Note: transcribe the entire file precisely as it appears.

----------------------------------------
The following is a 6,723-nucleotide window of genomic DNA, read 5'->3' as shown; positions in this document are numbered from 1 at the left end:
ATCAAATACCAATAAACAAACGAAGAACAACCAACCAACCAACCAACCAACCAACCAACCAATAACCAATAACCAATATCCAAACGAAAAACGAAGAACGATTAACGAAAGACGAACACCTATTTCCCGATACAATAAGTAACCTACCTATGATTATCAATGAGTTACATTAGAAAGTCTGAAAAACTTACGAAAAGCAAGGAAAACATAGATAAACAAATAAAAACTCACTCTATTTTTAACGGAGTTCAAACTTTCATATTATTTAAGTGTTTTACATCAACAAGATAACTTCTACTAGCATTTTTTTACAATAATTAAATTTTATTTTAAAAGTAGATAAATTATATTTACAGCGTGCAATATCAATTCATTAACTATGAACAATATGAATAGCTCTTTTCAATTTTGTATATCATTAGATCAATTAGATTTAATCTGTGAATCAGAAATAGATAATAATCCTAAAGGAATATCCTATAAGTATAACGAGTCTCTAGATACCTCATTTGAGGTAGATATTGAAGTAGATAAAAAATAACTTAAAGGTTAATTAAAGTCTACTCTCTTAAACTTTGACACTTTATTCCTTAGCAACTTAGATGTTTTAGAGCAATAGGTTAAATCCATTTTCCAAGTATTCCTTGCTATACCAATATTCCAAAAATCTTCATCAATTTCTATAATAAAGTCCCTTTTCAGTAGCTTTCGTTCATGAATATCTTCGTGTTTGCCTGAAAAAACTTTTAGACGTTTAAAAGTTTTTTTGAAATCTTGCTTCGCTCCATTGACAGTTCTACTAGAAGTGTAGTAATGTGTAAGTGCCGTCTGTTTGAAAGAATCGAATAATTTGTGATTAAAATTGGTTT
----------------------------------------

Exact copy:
The following is a 6,723-nucleotide window of genomic DNA, read 5'->3' as shown; positions in this document are numbered from 1 at the left end:
ATCAAATACCAATAAACAAACGAAGAACAACCAACCAACCAACCAACCAACCAACCAACCAATAACCAATAACCAATATCCAAACGAAAAACGAAGAACGATTAACGAAAGACGAACACCTATTTCCCGATACAATAAGTAACCTACCTATGATTATCAATGAGTTACATTAGAAAGTCTGAAAAACTTACGAAAAGCAAGGAAAACATAGATAAACAAATAAAAACTCACTCTATTTTTAACGGAGTTCAAACTTTCATATTATTTAAGTGTTTTACATCAACAAGATAACTTCTACTAGCATTTTTTTACAATAATTAAATTTTATTTTAAAAGTAGATAAATTATATTTACAGCGTGCAATATCAATTCATTAACTATGAACAATATGAATAGCTCTTTTCAATTTTGTATATCATTAGATCAATTAGATTTAATCTGTGAATCAGAAATAGATAATAATCCTAAAGGAATATCCTATAAGTATAACGAGTCTCTAGATACCTCATTTGAGGTAGATATTGAAGTAGATAAAAAATAACTTAAAGGTTAATTAAAGTCTACTCTCTTAAACTTTGACACTTTATTCCTTAGCAACTTAGATGTTTTAGAGCAATAGGTTAAATCCATTTTCCAAGTATTCCTTGCTATACCAATATTCCAAAAATCTTCATCAATTTCTATAATAAAGTCCCTTTTCAGTAGCTTTCGTTCATGAATATCTTCGTGTTTGCCTGAAAAAACTTTTAGACGTTTAAAAGTTTTTTTGAAATCTTGCTTCGCTCCATTGACAGTTCTACTAGAAGTGTAGTAATGTGTAAGTGCCGTCTGTTTGAAAGAATCGAATAATTTGTGATTAAAATTGGTTT